involved adding level set methods to an existing AMR library for
studying fluid dynamics problems. Berkeley Lab’s Mathematics
Department is a leader in level sets research and that reputation
attracted Norman’s attention.
“It’s been a very good experience at the Lab, seeing
that there are communities doing research outside the universities,”
she said, adding that she expects to continue working with her newfound
colleagues her after she returns to school.. Here you have people
of all different backgrounds working together – bringing people
together like that is something that makes the Lab unique.”
One of the high points of her summer was helping a friend who
lives here and is a certified pyrotechnician set up the fireworks
for the Fourth of July celebration in Yountville.
Heather Netzloff, who was born in North Dakota and studies physical
chemistry at the Iowa State University, said she found the East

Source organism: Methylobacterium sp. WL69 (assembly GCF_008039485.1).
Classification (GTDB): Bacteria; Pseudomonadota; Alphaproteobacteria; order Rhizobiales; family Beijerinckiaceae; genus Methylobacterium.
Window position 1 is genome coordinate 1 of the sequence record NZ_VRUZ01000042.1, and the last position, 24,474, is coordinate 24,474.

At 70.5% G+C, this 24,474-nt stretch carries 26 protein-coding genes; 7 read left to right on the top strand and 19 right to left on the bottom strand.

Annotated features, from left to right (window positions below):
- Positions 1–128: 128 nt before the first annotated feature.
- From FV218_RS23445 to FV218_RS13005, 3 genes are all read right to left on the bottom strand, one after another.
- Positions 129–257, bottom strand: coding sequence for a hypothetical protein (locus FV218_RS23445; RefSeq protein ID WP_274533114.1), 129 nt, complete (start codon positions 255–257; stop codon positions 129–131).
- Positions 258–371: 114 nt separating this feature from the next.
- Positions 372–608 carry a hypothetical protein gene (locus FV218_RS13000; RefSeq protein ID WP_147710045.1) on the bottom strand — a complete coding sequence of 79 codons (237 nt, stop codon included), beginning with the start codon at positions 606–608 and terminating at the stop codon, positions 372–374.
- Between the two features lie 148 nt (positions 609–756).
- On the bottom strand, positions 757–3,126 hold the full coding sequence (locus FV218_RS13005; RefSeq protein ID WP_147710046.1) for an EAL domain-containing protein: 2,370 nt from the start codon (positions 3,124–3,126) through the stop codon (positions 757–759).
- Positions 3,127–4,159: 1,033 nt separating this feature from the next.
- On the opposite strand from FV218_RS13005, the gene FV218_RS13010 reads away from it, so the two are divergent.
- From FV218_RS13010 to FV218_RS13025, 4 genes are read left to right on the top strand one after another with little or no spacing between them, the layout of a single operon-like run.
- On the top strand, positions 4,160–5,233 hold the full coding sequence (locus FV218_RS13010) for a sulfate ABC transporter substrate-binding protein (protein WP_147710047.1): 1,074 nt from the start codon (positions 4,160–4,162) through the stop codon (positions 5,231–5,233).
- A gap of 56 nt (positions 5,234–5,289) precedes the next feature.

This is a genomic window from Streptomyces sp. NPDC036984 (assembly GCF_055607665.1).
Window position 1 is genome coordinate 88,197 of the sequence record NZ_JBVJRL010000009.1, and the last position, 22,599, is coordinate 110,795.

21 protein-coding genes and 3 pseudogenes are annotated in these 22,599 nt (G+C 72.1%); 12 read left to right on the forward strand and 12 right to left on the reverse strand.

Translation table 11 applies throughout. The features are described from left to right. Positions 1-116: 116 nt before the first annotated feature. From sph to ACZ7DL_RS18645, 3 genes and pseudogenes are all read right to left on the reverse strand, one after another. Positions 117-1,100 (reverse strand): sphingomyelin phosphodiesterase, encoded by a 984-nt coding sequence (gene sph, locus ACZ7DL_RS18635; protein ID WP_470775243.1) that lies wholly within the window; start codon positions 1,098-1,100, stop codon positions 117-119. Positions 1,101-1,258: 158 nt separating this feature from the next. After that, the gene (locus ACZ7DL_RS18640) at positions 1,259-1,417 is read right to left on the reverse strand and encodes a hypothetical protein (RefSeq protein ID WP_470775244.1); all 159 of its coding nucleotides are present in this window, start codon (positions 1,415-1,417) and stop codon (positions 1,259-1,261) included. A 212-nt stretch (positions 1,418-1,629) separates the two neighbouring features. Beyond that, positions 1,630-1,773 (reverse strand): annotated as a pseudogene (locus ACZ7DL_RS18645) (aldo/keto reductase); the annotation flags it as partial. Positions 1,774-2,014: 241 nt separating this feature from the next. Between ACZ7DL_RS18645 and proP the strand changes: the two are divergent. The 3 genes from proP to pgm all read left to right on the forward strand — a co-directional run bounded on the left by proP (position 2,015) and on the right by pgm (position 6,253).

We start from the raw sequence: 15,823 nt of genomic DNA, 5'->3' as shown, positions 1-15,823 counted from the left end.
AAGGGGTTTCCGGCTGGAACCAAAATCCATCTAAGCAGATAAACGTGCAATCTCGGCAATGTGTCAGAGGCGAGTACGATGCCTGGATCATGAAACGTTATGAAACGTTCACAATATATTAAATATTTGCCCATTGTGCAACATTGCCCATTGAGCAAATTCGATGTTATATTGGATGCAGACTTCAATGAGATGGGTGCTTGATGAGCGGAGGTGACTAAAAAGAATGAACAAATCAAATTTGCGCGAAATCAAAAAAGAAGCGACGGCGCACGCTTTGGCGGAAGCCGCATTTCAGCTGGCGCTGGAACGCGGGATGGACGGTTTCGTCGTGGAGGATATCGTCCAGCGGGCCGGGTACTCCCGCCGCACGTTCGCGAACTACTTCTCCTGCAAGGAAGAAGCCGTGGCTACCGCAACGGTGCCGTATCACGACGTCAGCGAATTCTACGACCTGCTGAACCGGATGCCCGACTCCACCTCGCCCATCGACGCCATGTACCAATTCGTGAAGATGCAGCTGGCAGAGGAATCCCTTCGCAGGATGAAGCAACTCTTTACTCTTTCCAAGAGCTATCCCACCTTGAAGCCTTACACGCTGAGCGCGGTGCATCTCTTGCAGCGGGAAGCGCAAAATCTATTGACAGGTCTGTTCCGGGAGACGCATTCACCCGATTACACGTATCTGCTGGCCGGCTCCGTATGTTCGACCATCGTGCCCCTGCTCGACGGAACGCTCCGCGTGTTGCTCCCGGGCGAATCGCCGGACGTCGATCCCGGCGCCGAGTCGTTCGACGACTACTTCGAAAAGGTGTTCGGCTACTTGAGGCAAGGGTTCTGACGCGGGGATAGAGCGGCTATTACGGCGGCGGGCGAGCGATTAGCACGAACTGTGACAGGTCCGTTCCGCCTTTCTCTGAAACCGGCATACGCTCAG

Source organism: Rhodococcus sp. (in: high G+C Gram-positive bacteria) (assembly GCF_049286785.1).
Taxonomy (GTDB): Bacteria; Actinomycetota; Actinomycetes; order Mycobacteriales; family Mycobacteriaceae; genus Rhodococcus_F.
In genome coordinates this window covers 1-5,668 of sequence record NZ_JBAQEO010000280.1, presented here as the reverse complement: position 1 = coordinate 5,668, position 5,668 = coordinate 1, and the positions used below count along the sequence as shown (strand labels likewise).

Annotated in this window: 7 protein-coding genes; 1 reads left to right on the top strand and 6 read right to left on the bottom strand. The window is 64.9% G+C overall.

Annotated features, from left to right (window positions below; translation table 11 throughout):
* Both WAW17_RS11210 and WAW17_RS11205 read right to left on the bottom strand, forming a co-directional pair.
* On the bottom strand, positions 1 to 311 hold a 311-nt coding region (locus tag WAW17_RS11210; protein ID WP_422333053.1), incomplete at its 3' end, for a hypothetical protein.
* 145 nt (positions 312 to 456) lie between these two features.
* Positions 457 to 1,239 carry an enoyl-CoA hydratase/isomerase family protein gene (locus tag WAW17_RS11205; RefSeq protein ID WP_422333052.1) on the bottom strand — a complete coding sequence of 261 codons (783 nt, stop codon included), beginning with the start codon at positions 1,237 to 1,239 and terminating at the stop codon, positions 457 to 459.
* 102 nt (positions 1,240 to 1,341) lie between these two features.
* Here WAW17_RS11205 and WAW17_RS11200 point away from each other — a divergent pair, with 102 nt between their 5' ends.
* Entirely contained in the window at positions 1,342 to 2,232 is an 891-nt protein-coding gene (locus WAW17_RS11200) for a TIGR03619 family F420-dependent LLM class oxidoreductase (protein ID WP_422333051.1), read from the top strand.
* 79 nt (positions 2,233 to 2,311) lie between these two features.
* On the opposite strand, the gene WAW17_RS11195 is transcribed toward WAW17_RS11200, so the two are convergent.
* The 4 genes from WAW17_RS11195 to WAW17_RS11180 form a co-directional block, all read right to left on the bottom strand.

Bay quite a change of scenery. "Berkeley is definitely not
Netzloff's advisor, Mark Gordon, is a collaborator of Teresa Head-Gordon
in the Physical Biosciences Division, and Netzloff spent the summer
in Head-Gordon's lab. She parallelized several methods of the Ewald
summation technique to treat long-range forces when doing molecular
"It was very useful. Even though it was not exactly my thesis
work, it is related in many ways. The practicum also gave me a chance
to meet more people that I can talk to about my research--networking
is always good," she said. "I will also bring some good
ideas back to Iowa from Berkeley."
Her research in Iowa covers a variety of problems in quantum/computational
chemistry. She is currently coupling the effective fragment potential
method for solvation with molecular dynamics in GAMESS, a quantum
chemistry calculation program supported by her group, to study the
condensed phase and effects of solvation in chemical reactions.
Another project looks at the the theoretical study of high energy
density materials, a topic of interest to NASA.
Catherine Grasso's practicum brought her west from Cornell University,
where she studies computational biology, and landed her in Stephen
Holbrook's lab, where she helped look for RNA genes in yeast. Unlike